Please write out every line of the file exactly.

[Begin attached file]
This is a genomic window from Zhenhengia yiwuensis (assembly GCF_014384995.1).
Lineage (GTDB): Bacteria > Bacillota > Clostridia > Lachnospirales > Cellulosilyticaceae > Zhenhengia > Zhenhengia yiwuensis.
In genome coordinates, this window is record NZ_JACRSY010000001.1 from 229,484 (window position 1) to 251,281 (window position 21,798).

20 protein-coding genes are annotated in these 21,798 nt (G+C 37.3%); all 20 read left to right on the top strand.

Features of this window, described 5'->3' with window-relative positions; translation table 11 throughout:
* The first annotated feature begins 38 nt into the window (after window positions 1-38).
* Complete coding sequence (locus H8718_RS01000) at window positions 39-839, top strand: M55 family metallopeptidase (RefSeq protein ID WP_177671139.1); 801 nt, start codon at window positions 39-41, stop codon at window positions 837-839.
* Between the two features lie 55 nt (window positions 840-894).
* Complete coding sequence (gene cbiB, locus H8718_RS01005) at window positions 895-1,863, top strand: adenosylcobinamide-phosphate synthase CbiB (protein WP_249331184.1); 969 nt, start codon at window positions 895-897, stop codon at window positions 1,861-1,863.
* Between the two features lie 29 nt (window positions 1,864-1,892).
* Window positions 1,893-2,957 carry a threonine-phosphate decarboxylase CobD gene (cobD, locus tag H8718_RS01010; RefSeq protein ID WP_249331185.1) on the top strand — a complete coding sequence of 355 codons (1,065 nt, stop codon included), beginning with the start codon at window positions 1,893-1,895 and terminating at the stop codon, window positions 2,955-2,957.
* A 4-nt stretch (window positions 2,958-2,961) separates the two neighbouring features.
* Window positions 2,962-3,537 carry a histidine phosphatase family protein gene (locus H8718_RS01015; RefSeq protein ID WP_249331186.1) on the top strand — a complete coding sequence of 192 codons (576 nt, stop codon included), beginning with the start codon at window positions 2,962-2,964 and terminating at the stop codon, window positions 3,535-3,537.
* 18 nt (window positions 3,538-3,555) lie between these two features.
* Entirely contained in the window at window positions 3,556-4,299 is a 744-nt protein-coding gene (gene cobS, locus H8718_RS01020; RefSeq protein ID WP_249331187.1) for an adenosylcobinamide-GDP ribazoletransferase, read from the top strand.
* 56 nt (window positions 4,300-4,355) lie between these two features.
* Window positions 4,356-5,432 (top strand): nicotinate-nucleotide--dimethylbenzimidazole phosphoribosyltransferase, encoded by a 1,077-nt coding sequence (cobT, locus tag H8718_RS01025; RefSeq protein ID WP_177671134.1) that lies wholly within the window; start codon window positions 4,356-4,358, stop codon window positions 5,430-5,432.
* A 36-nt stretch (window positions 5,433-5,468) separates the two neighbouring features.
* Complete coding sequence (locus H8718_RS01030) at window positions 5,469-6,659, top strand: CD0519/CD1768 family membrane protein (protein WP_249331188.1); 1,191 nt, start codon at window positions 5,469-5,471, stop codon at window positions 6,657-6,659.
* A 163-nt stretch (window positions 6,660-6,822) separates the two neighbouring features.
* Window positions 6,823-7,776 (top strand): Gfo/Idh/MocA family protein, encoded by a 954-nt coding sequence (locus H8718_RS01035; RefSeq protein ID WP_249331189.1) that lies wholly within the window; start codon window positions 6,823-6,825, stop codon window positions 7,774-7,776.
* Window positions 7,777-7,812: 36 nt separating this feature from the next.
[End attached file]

This is a genomic window from Zhenhengia yiwuensis (assembly GCF_014384995.1).
Lineage (GTDB): Bacteria > Bacillota > Clostridia > Lachnospirales > Cellulosilyticaceae > Zhenhengia > Zhenhengia yiwuensis.
In genome coordinates, this window is record NZ_JACRSY010000001.1 from 229,484 (window position 1) to 251,281 (window position 21,798).

20 protein-coding genes are annotated in these 21,798 nt (G+C 37.3%); all 20 read left to right on the top strand.

Features of this window, described 5'->3' with window-relative positions; translation table 11 throughout:
* The first annotated feature begins 38 nt into the window (after window positions 1-38).
* Complete coding sequence (locus H8718_RS01000) at window positions 39-839, top strand: M55 family metallopeptidase (RefSeq protein ID WP_177671139.1); 801 nt, start codon at window positions 39-41, stop codon at window positions 837-839.
* Between the two features lie 55 nt (window positions 840-894).
* Complete coding sequence (gene cbiB, locus H8718_RS01005) at window positions 895-1,863, top strand: adenosylcobinamide-phosphate synthase CbiB (protein WP_249331184.1); 969 nt, start codon at window positions 895-897, stop codon at window positions 1,861-1,863.
* Between the two features lie 29 nt (window positions 1,864-1,892).
* Window positions 1,893-2,957 carry a threonine-phosphate decarboxylase CobD gene (cobD, locus tag H8718_RS01010; RefSeq protein ID WP_249331185.1) on the top strand — a complete coding sequence of 355 codons (1,065 nt, stop codon included), beginning with the start codon at window positions 1,893-1,895 and terminating at the stop codon, window positions 2,955-2,957.
* A 4-nt stretch (window positions 2,958-2,961) separates the two neighbouring features.
* Window positions 2,962-3,537 carry a histidine phosphatase family protein gene (locus H8718_RS01015; RefSeq protein ID WP_249331186.1) on the top strand — a complete coding sequence of 192 codons (576 nt, stop codon included), beginning with the start codon at window positions 2,962-2,964 and terminating at the stop codon, window positions 3,535-3,537.
* 18 nt (window positions 3,538-3,555) lie between these two features.
* Entirely contained in the window at window positions 3,556-4,299 is a 744-nt protein-coding gene (gene cobS, locus H8718_RS01020; RefSeq protein ID WP_249331187.1) for an adenosylcobinamide-GDP ribazoletransferase, read from the top strand.
* 56 nt (window positions 4,300-4,355) lie between these two features.
* Window positions 4,356-5,432 (top strand): nicotinate-nucleotide--dimethylbenzimidazole phosphoribosyltransferase, encoded by a 1,077-nt coding sequence (cobT, locus tag H8718_RS01025; RefSeq protein ID WP_177671134.1) that lies wholly within the window; start codon window positions 4,356-4,358, stop codon window positions 5,430-5,432.
* A 36-nt stretch (window positions 5,433-5,468) separates the two neighbouring features.
* Complete coding sequence (locus H8718_RS01030) at window positions 5,469-6,659, top strand: CD0519/CD1768 family membrane protein (protein WP_249331188.1); 1,191 nt, start codon at window positions 5,469-5,471, stop codon at window positions 6,657-6,659.
* A 163-nt stretch (window positions 6,660-6,822) separates the two neighbouring features.
* Window positions 6,823-7,776 (top strand): Gfo/Idh/MocA family protein, encoded by a 954-nt coding sequence (locus H8718_RS01035; RefSeq protein ID WP_249331189.1) that lies wholly within the window; start codon window positions 6,823-6,825, stop codon window positions 7,774-7,776.
* Window positions 7,777-7,812: 36 nt separating this feature from the next.